Ford Motor said on Thursday that it had reached an agreement to acquire battery packs from a Chinese supplier as it races to ramp up its global production of electric vehicles.
The automaker said it would begin purchasing battery packs next year from Contemporary Amperex Technology Company Limited that will be used in electric vehicles produced in North America and other regions. The Chinese company, which is known as CATL, is the largest battery producer in the world and is often regarded as the most important player in the electric vehicle industry after Tesla.
The announcement underscores the dominant position of Chinese companies in the supply chain for electric vehicles, which are critical to the effort to rein in climate change and the ability of the world’s largest automakers compete with Tesla. China produces about 80 percent of the cells that power lithium ion batteries cells, according to Benchmark Intelligence, a research firm.
Ford also said it would buy more battery packs from two Korean companies: LG Energy Solution and SK On, which has built a plant in Georgia and is working with Ford to build three others in the United States.
The agreements are all part of a push by Ford to be able to produce 600,000 electric vehicles a year by the end of 2023, which would be a steep increase from its current output level.
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As the overall auto market stagnates, the popularity of battery-powered cars is soaring worldwide.
In addition to the deals with battery makers, the automaker said it is securing supplies of raw materials like lithium and nickel from countries like Canada, Indonesia and Australia by working directly with mining companies. Prices of those and other metals needed to make batteries have surged this year on strong demand from the auto industry and because of Russia’s war in Ukraine.
Ford was slow to embrace electric vehicles but has taken some ground this year from Tesla, which dominates the market. Two models account for most of Ford’s recent gains: the Mustang Mach E, an electric sport-utility vehicle, and the F-150 Lightning, an electric version of its popular full-size pickup truck. In the first half of this year, Ford sold 17,675 Mach Es in the United States, and it sold 2,296 Lightnings between April, when production started, and the end of June.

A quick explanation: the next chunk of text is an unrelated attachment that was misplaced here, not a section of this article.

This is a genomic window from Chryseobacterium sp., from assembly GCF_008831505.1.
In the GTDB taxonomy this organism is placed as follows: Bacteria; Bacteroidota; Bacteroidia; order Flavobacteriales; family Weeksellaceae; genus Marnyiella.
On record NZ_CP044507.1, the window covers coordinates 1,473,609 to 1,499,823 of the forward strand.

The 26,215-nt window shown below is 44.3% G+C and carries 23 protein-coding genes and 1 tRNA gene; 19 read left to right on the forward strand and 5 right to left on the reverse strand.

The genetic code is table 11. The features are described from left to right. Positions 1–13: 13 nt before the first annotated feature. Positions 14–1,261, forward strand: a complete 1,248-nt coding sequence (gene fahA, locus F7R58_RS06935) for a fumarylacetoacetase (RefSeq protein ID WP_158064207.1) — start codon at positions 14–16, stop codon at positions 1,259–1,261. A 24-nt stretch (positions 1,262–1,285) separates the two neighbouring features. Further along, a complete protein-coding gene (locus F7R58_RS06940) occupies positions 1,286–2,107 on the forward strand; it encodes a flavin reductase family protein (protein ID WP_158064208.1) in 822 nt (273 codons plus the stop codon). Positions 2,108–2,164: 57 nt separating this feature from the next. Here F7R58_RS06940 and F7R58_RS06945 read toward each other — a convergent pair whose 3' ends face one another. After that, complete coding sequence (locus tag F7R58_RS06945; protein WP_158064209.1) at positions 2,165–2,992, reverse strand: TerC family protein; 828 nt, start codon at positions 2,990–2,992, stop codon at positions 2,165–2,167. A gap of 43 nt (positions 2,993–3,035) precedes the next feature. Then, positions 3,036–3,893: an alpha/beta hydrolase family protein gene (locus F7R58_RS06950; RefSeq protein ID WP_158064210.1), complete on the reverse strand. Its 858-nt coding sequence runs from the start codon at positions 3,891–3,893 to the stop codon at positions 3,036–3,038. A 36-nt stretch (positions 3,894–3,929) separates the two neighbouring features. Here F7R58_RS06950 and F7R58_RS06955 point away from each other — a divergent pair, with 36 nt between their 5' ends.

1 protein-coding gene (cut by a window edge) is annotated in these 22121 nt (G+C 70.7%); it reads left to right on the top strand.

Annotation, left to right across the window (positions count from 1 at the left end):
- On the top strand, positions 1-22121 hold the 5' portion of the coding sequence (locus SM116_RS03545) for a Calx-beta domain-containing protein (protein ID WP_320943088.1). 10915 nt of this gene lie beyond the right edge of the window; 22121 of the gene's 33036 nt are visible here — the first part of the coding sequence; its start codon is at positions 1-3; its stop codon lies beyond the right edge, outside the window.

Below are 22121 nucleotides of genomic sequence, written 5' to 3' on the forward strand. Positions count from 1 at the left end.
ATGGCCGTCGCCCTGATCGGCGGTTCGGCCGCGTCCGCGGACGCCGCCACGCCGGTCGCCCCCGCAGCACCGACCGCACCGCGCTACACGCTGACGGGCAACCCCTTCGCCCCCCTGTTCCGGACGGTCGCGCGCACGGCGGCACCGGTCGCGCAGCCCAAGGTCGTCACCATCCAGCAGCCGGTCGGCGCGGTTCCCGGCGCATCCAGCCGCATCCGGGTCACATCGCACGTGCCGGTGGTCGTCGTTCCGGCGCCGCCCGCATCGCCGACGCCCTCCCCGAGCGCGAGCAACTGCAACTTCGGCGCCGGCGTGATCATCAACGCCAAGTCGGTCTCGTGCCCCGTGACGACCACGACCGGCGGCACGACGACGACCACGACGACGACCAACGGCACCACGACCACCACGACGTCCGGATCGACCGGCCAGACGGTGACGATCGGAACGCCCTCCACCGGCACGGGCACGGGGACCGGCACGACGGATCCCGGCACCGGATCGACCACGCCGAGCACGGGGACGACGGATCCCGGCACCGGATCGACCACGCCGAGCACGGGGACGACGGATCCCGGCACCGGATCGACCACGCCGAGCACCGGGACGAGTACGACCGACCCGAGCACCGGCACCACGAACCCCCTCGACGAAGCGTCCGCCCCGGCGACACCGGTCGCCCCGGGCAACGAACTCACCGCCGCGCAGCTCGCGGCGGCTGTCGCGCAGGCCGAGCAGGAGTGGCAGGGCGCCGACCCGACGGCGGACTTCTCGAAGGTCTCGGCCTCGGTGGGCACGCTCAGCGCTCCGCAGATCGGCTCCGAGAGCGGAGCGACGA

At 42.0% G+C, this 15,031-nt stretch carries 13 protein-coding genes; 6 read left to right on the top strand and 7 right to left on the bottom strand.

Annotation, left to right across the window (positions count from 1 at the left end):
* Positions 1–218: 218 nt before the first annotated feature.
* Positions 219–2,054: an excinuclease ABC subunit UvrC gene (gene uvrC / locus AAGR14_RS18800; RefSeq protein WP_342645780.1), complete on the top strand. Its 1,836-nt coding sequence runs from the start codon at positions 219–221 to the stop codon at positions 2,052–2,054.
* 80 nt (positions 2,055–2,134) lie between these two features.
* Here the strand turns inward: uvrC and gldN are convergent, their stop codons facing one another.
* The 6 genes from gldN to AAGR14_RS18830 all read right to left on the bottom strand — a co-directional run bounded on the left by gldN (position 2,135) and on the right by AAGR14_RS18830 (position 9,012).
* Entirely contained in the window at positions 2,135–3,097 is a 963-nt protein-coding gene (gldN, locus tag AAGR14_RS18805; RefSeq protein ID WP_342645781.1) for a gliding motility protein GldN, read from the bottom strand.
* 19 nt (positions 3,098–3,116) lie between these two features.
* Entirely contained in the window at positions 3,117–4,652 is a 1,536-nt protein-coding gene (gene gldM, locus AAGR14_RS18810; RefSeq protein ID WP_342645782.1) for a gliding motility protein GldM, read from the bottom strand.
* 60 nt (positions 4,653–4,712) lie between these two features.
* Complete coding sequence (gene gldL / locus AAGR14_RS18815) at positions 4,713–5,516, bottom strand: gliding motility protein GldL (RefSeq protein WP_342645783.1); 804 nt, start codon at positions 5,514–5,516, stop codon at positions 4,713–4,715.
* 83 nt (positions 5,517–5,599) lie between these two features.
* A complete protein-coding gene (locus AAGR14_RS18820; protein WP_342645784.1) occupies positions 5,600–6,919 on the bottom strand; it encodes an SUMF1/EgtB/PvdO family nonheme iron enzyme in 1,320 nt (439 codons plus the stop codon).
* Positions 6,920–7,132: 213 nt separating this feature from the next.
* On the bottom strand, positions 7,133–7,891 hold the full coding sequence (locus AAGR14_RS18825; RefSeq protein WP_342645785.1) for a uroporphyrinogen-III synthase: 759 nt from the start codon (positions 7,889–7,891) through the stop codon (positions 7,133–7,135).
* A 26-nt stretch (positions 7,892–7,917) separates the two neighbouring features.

Ford has said it wants to produce 270,000 Mach Es a year for North America, Europe and China by 2024, as well as 150,000 Lightnings in North America and 150,000 electric Transit vans for North America and Europe. It also aims to add a new electric S.U.V. in Europe and hopes to be able to make 30,000 a year by the end of 2024.
The company is adding battery suppliers in response to strong demand for its electric models, Ford’s chief executive, Jim Farley, said in a statement. “Now we are putting the industrial system in place to scale quickly,” he said.
Ford is also diversifying the types of batteries it is using. CATL will supply battery packs that use lithium iron phosphate, or LFP, battery cells that Ford will use to produce Mustang Mach Es in North America starting next year, and for F-150 Lightnings in 2024.
Ford said it had signed a memorandum of understanding with CATL to discuss further cooperation for batteries for Ford’s operations in China, Europe and North America. It added that it planned to add a North American source of LFP cells by 2026, but didn’t provide details.
Tesla has also recently begun relying more on LFP batteries, which cost less than batteries that rely on raw materials like nickel but cannot hold as much energy. Ford said it expected the LFP cells to reduce battery material costs by 10 to 15 percent over cells it currently uses that include nickel, cobalt and manganese, or NCM.
The company said LG Energy Solution was increasing production of NCM batteries cells at a plant in Poland to provide batteries for the Mustang Mach E and E-Transit van.
SK On is working to increase output of NCM cells at its Georgia plant for the F-150 Lightning, Ford said. SK On and Ford previously announced plans to build two battery plants in Kentucky and a third in Tennessee.